'snappable' tool, anyone?

Over on Tech-Foo (http://www.tech-foo.net/snap-updates-are-getting-smaller-heres-why.html#comment-3330539912), thomir recommended I try here, so here goes:

me: New to Snaps, but would like to know: is there a means whereby the ‘standard’ apt can be queried to show which installed software can be ‘snappable’ and which of these have snaps more up-to-date?

thomir: You can search for snaps with snap find <searchterm> - for example snap find postgres returns several snaps, including the postgresql snap. The listing includes the version number, so I suppose you could compare that to what apt returns.

me: Thanks thomir, but that requires you know what’s installed and ask one-by-one. I’m looking for something that queries apt to know what’s installed and goes through the listing to see if there’s a snap for that ( would you like fries with that? :slight_smile: ), reports what has, and checks if the available one(s) are more up-to-date than what’s installed. A snappable' utility - the reverse of snap find ()’. Same as previous query in different words. If not, could it be generated in a GSoC or Randa or some other coding sprint? The idea is to get newcomers’ systems (like mine) using snaps. It looks like the ‘deltas’ system is or could be more efficient and effective.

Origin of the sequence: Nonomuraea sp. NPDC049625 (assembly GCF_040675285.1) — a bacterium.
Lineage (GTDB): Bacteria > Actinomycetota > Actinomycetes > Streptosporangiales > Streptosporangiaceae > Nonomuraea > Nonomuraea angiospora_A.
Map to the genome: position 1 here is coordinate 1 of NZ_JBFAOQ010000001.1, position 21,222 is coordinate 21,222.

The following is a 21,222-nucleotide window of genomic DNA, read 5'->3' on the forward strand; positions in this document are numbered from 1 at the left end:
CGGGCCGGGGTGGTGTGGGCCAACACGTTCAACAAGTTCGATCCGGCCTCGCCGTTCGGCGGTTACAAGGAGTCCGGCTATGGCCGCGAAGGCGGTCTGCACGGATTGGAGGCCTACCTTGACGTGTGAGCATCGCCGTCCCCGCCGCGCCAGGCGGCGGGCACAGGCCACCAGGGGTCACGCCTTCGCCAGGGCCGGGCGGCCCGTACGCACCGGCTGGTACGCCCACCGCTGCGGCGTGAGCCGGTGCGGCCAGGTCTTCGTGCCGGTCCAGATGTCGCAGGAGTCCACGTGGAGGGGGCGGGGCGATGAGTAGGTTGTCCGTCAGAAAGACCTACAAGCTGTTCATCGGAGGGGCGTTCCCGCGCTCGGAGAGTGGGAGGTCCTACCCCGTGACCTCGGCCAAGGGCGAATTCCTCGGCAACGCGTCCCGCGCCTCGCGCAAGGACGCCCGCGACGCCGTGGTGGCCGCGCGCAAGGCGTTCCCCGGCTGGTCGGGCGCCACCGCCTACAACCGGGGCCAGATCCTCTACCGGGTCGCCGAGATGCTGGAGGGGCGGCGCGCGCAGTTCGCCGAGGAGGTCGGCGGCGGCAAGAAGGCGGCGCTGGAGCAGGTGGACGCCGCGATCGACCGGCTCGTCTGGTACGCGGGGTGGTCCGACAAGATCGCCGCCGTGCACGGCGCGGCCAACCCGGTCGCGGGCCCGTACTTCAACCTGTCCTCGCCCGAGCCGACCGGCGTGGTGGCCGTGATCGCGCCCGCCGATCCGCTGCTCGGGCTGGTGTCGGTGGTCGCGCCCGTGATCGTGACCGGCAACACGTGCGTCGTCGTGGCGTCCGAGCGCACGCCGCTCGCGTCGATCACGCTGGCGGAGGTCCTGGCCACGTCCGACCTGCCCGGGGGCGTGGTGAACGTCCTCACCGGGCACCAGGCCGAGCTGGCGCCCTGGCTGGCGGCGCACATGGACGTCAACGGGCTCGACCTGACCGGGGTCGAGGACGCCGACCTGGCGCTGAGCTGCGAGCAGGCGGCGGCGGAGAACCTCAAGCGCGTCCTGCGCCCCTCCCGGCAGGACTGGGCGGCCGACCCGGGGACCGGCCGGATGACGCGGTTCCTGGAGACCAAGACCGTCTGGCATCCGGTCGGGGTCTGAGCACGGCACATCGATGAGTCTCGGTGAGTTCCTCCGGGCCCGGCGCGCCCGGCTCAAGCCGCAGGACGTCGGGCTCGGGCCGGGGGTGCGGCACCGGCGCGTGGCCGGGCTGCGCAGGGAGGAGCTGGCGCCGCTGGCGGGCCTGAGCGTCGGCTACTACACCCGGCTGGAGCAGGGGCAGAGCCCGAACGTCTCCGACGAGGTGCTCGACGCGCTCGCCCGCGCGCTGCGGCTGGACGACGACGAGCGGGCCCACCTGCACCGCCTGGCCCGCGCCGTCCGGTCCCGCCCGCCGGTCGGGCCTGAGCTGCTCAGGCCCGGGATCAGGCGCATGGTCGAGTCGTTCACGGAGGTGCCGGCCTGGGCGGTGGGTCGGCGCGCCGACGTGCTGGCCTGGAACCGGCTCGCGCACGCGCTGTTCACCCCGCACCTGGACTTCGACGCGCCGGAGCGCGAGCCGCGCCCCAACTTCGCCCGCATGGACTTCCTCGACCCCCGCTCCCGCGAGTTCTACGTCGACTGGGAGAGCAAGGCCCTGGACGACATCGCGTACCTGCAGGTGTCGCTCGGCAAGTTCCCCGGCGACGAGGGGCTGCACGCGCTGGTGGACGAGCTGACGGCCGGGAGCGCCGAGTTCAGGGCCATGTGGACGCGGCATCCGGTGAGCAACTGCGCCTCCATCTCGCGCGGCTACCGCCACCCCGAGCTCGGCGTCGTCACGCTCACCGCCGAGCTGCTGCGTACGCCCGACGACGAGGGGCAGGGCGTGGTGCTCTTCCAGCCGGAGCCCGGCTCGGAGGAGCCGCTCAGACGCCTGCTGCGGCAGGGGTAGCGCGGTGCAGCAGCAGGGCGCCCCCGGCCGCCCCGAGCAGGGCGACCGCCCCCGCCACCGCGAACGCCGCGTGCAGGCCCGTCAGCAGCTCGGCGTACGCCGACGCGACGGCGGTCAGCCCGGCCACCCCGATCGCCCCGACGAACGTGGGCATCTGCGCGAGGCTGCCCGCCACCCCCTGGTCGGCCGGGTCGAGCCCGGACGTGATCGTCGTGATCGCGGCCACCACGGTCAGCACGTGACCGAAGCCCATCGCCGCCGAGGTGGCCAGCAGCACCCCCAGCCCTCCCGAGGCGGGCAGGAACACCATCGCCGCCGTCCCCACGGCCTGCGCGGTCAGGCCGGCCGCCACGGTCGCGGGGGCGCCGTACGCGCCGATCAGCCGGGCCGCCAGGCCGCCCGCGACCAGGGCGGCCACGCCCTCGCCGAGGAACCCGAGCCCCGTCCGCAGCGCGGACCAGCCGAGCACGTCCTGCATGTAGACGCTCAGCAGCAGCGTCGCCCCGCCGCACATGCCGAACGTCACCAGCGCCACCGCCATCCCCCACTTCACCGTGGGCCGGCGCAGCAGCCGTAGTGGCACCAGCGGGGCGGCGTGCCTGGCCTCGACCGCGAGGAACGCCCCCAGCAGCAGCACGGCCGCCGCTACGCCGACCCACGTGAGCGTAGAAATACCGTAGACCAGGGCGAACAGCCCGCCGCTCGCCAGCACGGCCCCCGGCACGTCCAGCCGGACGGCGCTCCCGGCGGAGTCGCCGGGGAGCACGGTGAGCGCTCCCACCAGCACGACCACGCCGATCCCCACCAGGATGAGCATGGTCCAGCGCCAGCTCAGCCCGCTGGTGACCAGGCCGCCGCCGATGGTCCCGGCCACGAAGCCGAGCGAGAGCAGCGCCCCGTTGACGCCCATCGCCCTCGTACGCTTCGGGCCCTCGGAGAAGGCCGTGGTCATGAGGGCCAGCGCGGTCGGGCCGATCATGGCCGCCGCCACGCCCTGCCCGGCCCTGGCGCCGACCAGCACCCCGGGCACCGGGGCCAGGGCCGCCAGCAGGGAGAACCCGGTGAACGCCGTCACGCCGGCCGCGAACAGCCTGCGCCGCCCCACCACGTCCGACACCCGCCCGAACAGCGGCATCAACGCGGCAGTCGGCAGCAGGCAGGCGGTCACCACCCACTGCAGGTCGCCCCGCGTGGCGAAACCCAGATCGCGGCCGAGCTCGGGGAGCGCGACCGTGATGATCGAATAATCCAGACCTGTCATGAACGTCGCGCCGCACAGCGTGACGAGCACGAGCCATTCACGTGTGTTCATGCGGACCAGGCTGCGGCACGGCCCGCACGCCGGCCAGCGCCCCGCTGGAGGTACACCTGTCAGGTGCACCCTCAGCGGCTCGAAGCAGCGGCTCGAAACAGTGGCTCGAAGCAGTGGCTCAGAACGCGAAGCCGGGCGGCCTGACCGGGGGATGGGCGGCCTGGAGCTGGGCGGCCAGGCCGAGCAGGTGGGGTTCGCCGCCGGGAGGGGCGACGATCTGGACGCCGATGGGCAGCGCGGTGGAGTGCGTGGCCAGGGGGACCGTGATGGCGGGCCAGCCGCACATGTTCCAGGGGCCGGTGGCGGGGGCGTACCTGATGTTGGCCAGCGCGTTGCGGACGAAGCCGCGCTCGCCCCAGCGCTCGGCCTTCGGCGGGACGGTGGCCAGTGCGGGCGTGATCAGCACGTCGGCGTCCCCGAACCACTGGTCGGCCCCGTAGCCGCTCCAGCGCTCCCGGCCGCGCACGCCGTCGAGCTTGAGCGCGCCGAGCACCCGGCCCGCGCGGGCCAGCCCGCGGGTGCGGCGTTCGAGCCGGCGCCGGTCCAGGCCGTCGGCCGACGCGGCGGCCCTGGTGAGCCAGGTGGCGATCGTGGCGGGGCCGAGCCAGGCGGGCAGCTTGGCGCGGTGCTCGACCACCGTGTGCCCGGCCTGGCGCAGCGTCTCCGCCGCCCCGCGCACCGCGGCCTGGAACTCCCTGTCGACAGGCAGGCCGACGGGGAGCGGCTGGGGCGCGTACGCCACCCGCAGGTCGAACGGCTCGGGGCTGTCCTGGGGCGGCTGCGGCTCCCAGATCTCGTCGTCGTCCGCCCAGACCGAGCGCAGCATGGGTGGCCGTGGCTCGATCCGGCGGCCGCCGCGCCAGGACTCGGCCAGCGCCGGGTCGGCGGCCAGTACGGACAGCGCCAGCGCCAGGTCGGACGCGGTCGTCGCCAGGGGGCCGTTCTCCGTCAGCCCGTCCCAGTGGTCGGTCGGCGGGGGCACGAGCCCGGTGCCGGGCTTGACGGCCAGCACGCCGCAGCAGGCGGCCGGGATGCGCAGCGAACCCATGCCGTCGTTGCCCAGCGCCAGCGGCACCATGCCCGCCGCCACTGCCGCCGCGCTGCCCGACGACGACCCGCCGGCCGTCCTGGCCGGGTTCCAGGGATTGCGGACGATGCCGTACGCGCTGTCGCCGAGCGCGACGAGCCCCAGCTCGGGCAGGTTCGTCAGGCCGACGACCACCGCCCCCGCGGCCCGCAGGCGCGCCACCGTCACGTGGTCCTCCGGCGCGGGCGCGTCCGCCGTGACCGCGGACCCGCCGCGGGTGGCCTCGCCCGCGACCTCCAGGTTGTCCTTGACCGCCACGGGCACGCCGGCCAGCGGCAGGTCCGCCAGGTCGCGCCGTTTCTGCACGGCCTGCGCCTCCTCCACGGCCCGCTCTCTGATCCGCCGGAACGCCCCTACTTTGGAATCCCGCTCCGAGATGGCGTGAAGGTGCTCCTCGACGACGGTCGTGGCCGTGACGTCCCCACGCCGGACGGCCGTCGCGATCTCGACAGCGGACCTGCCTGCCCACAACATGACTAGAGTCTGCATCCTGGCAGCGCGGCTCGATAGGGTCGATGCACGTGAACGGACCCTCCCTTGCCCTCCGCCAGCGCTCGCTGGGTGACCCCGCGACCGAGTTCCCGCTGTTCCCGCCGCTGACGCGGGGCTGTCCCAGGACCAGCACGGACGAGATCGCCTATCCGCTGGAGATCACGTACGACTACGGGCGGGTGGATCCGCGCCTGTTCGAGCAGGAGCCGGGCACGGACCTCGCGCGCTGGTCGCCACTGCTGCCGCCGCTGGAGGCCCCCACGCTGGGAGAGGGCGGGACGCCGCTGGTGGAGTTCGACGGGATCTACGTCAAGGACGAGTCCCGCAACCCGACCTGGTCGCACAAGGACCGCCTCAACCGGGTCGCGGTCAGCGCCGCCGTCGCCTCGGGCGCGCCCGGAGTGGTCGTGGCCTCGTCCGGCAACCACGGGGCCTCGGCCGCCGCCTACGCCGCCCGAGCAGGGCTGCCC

thomir: I see what you mean - it’s like we need a tool to help transition people from debs [/rpms?] to snaps as the software transitions. I think that’s an excellent idea, but probably the best place to discuss it is the forums - I encourage you to ask over on https://forum.snapcraft.io/

… so here we are: anyone up for it? I’m not a coder (80’s BASIC my limit), but I do have occasional ideas…

Cheers all. :slight_smile:


Sounds like a fun idea. Why stop at debs? How about running it on Fedora or SUSE and finding which snaps can replace existing rpms? :slight_smile:

I’m afraid this process may easily backfire, because taking any kind of software and replacing it by a different packaging that wasn’t specifically designed to obsolete the former one is a common source of pain and frustration. Note that this is true even within the same packaging format: replace an rpm by one from a different distribution and things will easily stop working.

What is perhaps a better approach is to make sure that the snap is more interesting than the alternative package, and luckily it’s pretty easy to do that those days. Just having easy access to the latest version of the softwares we care about is a major win. New Blender? Here! New PostgreSQL? Here! This creates a good reason for people to go over and try something new.

I like this idea and also think it could be a fun small project to do.

The concerns @niemeyer bring up have to be considered though not to mention package names. There are going to be cases where the package name for a piece of software will be differ in Apt then an RPM or more importatnty a snap.

Would be a fun tool to make though…